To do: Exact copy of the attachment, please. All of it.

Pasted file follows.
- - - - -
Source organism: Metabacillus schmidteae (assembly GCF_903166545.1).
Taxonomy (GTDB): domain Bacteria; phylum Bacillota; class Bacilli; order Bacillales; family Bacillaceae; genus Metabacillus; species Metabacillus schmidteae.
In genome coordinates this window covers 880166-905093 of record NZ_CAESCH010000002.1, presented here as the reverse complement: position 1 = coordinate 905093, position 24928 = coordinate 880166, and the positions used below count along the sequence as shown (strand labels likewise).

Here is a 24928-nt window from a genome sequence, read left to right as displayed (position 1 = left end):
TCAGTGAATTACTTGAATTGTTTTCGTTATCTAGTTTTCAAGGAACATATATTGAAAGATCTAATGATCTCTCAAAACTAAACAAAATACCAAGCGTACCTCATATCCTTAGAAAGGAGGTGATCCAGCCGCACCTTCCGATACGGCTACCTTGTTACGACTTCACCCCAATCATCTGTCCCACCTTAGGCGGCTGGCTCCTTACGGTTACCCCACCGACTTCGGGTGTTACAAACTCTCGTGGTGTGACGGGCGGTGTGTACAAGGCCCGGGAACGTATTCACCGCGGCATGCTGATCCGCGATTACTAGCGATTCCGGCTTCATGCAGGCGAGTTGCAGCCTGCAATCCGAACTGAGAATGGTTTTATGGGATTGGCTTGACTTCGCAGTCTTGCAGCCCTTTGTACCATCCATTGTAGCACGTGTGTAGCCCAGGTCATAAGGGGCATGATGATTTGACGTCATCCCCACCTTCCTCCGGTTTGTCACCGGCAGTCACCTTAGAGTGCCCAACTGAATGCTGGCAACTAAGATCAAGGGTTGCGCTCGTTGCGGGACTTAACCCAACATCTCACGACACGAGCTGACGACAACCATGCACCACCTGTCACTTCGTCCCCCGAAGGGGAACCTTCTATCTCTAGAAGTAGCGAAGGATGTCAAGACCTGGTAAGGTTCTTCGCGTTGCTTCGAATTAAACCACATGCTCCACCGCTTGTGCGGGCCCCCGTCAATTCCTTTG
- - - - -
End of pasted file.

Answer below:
Source organism: Metabacillus schmidteae (assembly GCF_903166545.1).
Taxonomy (GTDB): domain Bacteria; phylum Bacillota; class Bacilli; order Bacillales; family Bacillaceae; genus Metabacillus; species Metabacillus schmidteae.
In genome coordinates this window covers 880166-905093 of record NZ_CAESCH010000002.1, presented here as the reverse complement: position 1 = coordinate 905093, position 24928 = coordinate 880166, and the positions used below count along the sequence as shown (strand labels likewise).

Here is a 24928-nt window from a genome sequence, read left to right as displayed (position 1 = left end):
TCAGTGAATTACTTGAATTGTTTTCGTTATCTAGTTTTCAAGGAACATATATTGAAAGATCTAATGATCTCTCAAAACTAAACAAAATACCAAGCGTACCTCATATCCTTAGAAAGGAGGTGATCCAGCCGCACCTTCCGATACGGCTACCTTGTTACGACTTCACCCCAATCATCTGTCCCACCTTAGGCGGCTGGCTCCTTACGGTTACCCCACCGACTTCGGGTGTTACAAACTCTCGTGGTGTGACGGGCGGTGTGTACAAGGCCCGGGAACGTATTCACCGCGGCATGCTGATCCGCGATTACTAGCGATTCCGGCTTCATGCAGGCGAGTTGCAGCCTGCAATCCGAACTGAGAATGGTTTTATGGGATTGGCTTGACTTCGCAGTCTTGCAGCCCTTTGTACCATCCATTGTAGCACGTGTGTAGCCCAGGTCATAAGGGGCATGATGATTTGACGTCATCCCCACCTTCCTCCGGTTTGTCACCGGCAGTCACCTTAGAGTGCCCAACTGAATGCTGGCAACTAAGATCAAGGGTTGCGCTCGTTGCGGGACTTAACCCAACATCTCACGACACGAGCTGACGACAACCATGCACCACCTGTCACTTCGTCCCCCGAAGGGGAACCTTCTATCTCTAGAAGTAGCGAAGGATGTCAAGACCTGGTAAGGTTCTTCGCGTTGCTTCGAATTAAACCACATGCTCCACCGCTTGTGCGGGCCCCCGTCAATTCCTTTG